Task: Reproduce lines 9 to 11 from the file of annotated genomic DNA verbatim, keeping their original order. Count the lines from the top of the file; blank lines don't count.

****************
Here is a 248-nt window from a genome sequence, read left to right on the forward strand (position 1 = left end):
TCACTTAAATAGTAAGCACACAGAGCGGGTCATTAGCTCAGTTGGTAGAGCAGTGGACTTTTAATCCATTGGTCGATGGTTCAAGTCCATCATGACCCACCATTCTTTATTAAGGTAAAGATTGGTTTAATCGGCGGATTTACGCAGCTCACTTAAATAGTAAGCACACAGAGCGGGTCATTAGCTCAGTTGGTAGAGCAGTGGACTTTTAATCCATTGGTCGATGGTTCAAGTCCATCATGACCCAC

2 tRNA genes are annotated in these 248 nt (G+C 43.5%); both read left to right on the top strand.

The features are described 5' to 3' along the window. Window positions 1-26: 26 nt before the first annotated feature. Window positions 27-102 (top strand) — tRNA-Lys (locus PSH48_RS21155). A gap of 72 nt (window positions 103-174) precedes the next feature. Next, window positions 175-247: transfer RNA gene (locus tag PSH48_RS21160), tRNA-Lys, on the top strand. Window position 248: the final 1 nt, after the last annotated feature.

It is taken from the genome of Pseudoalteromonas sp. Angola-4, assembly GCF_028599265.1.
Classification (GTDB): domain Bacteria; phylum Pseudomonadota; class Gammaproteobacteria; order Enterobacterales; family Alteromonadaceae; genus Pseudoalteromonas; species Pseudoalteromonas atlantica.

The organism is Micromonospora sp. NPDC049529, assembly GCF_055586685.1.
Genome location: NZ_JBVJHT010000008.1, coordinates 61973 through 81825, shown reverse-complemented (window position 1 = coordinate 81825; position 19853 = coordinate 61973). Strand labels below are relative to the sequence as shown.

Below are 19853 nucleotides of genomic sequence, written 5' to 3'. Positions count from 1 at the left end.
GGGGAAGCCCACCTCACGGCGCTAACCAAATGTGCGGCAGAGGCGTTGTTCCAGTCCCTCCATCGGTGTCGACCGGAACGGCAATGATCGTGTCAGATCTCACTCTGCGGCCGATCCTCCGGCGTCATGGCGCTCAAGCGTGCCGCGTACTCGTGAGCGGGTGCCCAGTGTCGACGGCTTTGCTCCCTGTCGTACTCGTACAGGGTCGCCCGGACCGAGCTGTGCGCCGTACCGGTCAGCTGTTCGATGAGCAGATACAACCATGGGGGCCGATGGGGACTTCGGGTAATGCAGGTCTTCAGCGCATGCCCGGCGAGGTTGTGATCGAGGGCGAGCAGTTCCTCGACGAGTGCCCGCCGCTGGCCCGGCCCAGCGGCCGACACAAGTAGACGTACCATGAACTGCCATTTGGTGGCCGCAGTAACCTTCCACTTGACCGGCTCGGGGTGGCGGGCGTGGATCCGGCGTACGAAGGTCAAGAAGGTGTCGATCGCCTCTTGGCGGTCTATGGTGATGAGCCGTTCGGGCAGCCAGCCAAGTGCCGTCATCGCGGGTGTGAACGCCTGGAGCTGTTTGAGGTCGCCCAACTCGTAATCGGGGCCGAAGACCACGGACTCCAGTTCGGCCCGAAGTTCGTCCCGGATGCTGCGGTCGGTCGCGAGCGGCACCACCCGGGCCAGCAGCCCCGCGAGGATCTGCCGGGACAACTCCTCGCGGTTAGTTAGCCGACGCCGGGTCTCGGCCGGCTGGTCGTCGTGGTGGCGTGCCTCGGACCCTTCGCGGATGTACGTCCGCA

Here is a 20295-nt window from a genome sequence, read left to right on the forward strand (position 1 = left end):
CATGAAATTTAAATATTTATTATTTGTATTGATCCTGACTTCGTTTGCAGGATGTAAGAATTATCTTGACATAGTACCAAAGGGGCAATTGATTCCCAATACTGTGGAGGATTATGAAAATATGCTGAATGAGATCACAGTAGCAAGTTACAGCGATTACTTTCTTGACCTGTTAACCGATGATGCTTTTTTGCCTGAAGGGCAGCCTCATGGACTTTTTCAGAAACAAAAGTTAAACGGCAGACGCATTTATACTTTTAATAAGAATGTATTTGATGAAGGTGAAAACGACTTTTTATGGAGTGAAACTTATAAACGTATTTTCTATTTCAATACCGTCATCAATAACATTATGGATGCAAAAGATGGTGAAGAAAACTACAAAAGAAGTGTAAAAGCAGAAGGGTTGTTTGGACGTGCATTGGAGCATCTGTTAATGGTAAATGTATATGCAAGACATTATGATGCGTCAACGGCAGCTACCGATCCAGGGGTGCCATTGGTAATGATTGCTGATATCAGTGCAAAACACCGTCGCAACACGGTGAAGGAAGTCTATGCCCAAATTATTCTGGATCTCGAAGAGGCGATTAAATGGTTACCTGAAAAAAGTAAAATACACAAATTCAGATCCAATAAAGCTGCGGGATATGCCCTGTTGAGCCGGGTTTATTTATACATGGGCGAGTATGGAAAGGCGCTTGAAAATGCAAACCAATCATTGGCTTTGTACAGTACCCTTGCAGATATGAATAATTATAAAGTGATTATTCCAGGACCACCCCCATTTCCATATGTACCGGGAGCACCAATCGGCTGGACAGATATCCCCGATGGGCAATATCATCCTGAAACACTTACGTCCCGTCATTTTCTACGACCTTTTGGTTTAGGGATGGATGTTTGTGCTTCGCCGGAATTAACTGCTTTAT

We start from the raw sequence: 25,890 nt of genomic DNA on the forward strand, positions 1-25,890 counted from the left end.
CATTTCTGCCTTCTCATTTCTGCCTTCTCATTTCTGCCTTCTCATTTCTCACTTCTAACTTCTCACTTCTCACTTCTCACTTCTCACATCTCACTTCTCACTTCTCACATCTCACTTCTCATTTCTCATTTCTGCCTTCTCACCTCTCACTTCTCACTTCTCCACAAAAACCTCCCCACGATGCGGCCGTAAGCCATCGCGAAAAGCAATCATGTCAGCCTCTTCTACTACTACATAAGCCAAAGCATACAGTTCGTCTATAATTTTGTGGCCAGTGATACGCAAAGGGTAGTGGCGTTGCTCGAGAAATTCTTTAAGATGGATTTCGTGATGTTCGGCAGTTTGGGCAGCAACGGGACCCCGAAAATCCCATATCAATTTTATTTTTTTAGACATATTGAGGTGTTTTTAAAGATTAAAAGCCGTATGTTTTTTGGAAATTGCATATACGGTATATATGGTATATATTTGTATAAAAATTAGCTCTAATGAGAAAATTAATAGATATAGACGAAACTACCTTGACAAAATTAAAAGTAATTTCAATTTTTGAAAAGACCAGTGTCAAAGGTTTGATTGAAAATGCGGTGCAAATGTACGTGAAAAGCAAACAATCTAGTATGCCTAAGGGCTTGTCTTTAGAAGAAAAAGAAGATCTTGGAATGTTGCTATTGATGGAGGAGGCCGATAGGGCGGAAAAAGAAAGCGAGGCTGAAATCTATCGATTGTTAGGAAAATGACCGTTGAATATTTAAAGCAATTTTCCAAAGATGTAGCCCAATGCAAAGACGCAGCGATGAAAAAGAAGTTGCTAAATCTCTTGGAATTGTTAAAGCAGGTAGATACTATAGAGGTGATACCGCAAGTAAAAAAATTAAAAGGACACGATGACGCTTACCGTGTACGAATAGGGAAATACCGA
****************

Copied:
Below are 19853 nucleotides of genomic sequence, written 5' to 3'. Positions count from 1 at the left end.
GGGGAAGCCCACCTCACGGCGCTAACCAAATGTGCGGCAGAGGCGTTGTTCCAGTCCCTCCATCGGTGTCGACCGGAACGGCAATGATCGTGTCAGATCTCACTCTGCGGCCGATCCTCCGGCGTCATGGCGCTCAAGCGTGCCGCGTACTCGTGAGCGGGTGCCCAGTGTCGACGGCTTTGCTCCCTGTCGTACTCGTACAGGGTCGCCCGGACCGAGCTGTGCGCCGTACCGGTCAGCTGTTCGATGAGCAGATACAACCATGGGGGCCGATGGGGACTTCGGGTAATGCAGGTCTTCAGCGCATGCCCGGCGAGGTTGTGATCGAGGGCGAGCAGTTCCTCGACGAGTGCCCGCCGCTGGCCCGGCCCAGCGGCCGACACAAGTAGACGTACCATGAACTGCCATTTGGTGGCCGCAGTAACCTTCCACTTGACCGGCTCGGGGTGGCGGGCGTGGATCCGGCGTACGAAGGTCAAGAAGGTGTCGATCGCCTCTTGGCGGTCTATGGTGATGAGCCGTTCGGGCAGCCAGCCAAGTGCCGTCATCGCGGGTGTGAACGCCTGGAGCTGTTTGAGGTCGCCCAACTCGTAATCGGGGCCGAAGACCACGGACTCCAGTTCGGCCCGAAGTTCGTCCCGGATGCTGCGGTCGGTCGCGAGCGGCACCACCCGGGCCAGCAGCCCCGCGAGGATCTGCCGGGACAACTCCTCGCGGTTAGTTAGCCGACGCCGGGTCTCGGCCGGCTGGTCGTCGTGGTGGCGTGCCTCGGACCCTTCGCGGATGTACGTCCGCA

Here is a 20295-nt window from a genome sequence, read left to right on the forward strand (position 1 = left end):